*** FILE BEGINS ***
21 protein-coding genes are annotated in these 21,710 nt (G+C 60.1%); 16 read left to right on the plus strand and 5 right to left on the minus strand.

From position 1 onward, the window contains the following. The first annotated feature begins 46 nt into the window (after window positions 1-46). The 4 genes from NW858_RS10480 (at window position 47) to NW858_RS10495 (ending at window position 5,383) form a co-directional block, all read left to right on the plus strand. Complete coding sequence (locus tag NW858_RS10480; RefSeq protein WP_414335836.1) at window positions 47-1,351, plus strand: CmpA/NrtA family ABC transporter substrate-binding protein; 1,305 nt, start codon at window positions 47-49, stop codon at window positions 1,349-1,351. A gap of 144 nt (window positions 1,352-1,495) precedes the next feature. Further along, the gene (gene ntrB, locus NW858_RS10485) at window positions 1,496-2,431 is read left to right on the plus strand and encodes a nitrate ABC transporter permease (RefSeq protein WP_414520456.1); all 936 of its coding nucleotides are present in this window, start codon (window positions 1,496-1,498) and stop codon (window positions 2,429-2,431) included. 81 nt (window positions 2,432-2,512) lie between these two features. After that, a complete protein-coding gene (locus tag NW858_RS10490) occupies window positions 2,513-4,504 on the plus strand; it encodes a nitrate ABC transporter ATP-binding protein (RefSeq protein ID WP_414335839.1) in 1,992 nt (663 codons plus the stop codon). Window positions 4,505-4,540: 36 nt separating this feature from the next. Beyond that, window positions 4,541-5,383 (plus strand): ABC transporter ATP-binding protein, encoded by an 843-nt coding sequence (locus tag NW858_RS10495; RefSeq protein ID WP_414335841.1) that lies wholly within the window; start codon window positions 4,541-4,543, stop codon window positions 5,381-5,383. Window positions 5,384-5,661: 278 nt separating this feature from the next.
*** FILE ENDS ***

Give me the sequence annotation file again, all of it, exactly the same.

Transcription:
21 protein-coding genes are annotated in these 21,710 nt (G+C 60.1%); 16 read left to right on the plus strand and 5 right to left on the minus strand.

From position 1 onward, the window contains the following. The first annotated feature begins 46 nt into the window (after window positions 1-46). The 4 genes from NW858_RS10480 (at window position 47) to NW858_RS10495 (ending at window position 5,383) form a co-directional block, all read left to right on the plus strand. Complete coding sequence (locus tag NW858_RS10480; RefSeq protein WP_414335836.1) at window positions 47-1,351, plus strand: CmpA/NrtA family ABC transporter substrate-binding protein; 1,305 nt, start codon at window positions 47-49, stop codon at window positions 1,349-1,351. A gap of 144 nt (window positions 1,352-1,495) precedes the next feature. Further along, the gene (gene ntrB, locus NW858_RS10485) at window positions 1,496-2,431 is read left to right on the plus strand and encodes a nitrate ABC transporter permease (RefSeq protein WP_414520456.1); all 936 of its coding nucleotides are present in this window, start codon (window positions 1,496-1,498) and stop codon (window positions 2,429-2,431) included. 81 nt (window positions 2,432-2,512) lie between these two features. After that, a complete protein-coding gene (locus tag NW858_RS10490) occupies window positions 2,513-4,504 on the plus strand; it encodes a nitrate ABC transporter ATP-binding protein (RefSeq protein ID WP_414335839.1) in 1,992 nt (663 codons plus the stop codon). Window positions 4,505-4,540: 36 nt separating this feature from the next. Beyond that, window positions 4,541-5,383 (plus strand): ABC transporter ATP-binding protein, encoded by an 843-nt coding sequence (locus tag NW858_RS10495; RefSeq protein ID WP_414335841.1) that lies wholly within the window; start codon window positions 4,541-4,543, stop codon window positions 5,381-5,383. Window positions 5,384-5,661: 278 nt separating this feature from the next.